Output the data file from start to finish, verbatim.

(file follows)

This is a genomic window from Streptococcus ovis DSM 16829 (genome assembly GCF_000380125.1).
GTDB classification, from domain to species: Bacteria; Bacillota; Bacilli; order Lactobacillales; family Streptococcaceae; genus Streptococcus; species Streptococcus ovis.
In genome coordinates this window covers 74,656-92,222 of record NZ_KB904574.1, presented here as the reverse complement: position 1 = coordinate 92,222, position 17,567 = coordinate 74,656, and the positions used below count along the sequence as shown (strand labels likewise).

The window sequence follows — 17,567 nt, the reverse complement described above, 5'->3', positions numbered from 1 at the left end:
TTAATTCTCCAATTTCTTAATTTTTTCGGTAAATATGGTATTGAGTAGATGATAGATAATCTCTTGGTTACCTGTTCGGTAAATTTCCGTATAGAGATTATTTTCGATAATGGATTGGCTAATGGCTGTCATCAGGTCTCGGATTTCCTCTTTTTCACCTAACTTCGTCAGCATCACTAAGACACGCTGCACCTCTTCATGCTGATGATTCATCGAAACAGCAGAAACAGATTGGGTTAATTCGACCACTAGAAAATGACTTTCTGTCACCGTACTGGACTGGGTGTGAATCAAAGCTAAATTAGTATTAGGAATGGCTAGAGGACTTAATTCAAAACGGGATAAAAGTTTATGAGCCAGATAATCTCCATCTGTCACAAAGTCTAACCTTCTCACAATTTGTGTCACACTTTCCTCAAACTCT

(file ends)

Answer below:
This is a genomic window from Streptococcus ovis DSM 16829 (genome assembly GCF_000380125.1).
GTDB classification, from domain to species: Bacteria; Bacillota; Bacilli; order Lactobacillales; family Streptococcaceae; genus Streptococcus; species Streptococcus ovis.
In genome coordinates this window covers 74,656-92,222 of record NZ_KB904574.1, presented here as the reverse complement: position 1 = coordinate 92,222, position 17,567 = coordinate 74,656, and the positions used below count along the sequence as shown (strand labels likewise).

The window sequence follows — 17,567 nt, the reverse complement described above, 5'->3', positions numbered from 1 at the left end:
TTAATTCTCCAATTTCTTAATTTTTTCGGTAAATATGGTATTGAGTAGATGATAGATAATCTCTTGGTTACCTGTTCGGTAAATTTCCGTATAGAGATTATTTTCGATAATGGATTGGCTAATGGCTGTCATCAGGTCTCGGATTTCCTCTTTTTCACCTAACTTCGTCAGCATCACTAAGACACGCTGCACCTCTTCATGCTGATGATTCATCGAAACAGCAGAAACAGATTGGGTTAATTCGACCACTAGAAAATGACTTTCTGTCACCGTACTGGACTGGGTGTGAATCAAAGCTAAATTAGTATTAGGAATGGCTAGAGGACTTAATTCAAAACGGGATAAAAGTTTATGAGCCAGATAATCTCCATCTGTCACAAAGTCTAACCTTCTCACAATTTGTGTCACACTTTCCTCAAACTCT